Tickets might soon go extinct at the Beijing metro, with plans to introduce a bio-identification system to speed up entry time in the crowded stations.
Two technologies, palm scanners and facial recognition cameras, are being considered, according to Zhang Huabing, head of business development for the Beijing metro.
Facial recognition cameras “recognize” people when they enter a station, allowing them to avoid the traditional ticketing system. Palm scanners would enable some people to swipe their hands to get through ticket turnstiles.
“The idea is to reduce transit times when passengers enter the station,” said Wang Jianwei, director of Huawei‘s technology business unit, who installed facial recognition technology at his factory.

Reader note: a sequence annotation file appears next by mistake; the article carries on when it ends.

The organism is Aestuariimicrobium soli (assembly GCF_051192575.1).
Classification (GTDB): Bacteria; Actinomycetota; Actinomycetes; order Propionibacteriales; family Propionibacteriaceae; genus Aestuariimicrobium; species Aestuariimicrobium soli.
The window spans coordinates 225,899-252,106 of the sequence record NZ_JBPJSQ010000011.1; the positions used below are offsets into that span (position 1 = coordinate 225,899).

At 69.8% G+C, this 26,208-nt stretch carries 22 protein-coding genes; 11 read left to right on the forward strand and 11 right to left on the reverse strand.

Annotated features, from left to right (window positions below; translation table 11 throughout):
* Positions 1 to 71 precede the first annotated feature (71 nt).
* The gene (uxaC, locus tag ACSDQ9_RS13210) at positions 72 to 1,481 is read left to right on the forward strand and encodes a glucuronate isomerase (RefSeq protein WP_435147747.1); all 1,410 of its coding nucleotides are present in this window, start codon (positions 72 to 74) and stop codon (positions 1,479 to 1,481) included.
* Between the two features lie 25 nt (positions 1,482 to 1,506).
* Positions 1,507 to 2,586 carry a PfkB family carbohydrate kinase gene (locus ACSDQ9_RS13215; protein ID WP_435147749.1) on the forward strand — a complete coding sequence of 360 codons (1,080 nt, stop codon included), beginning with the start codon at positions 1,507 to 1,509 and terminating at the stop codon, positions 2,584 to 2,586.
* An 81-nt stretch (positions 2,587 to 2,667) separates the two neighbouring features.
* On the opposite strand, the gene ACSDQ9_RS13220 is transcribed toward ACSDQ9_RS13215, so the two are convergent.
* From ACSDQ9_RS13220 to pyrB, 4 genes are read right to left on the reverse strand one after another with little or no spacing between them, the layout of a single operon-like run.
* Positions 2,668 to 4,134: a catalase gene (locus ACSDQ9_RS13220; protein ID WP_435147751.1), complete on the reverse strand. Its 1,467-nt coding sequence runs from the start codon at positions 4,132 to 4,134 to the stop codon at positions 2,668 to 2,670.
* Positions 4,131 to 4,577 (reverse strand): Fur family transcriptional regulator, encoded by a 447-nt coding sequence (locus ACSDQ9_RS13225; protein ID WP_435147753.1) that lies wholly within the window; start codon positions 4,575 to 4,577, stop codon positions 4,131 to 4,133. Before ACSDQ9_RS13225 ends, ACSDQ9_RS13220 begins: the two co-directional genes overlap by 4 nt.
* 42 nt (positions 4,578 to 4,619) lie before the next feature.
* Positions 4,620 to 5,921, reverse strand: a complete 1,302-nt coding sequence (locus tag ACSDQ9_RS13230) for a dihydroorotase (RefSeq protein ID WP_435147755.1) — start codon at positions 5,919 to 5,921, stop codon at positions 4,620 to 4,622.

Wang said the technology is mature and can already be used in a subway environment.
“The idea is to reduce transit times when passengers enter the station,” said Wang Jianwei, director of Huawei’s technology business unit.
Reducing time and costs could have a huge impact, considering how many people use the Beijing metro. Beijing has 22 urban railway lines stretching nearly 378 miles. More than 10 million passengers use the city’s metro trains every day, according to China Daily.
The Shanghai subway system currently uses recognition technology. Passengers can simply place their hands onto a sensor to gain access to the cars.
The images of the hand are immediately compared with the files in a database, explained Li Weizhen, marketing director at Shanghai Zhangteng Information Technology.
China has been at the forefront of introducing facial recognition into daily life. Police forces in some cities use it to identify suspects. A school in Hangzhou is even testing out the technology in the classroom.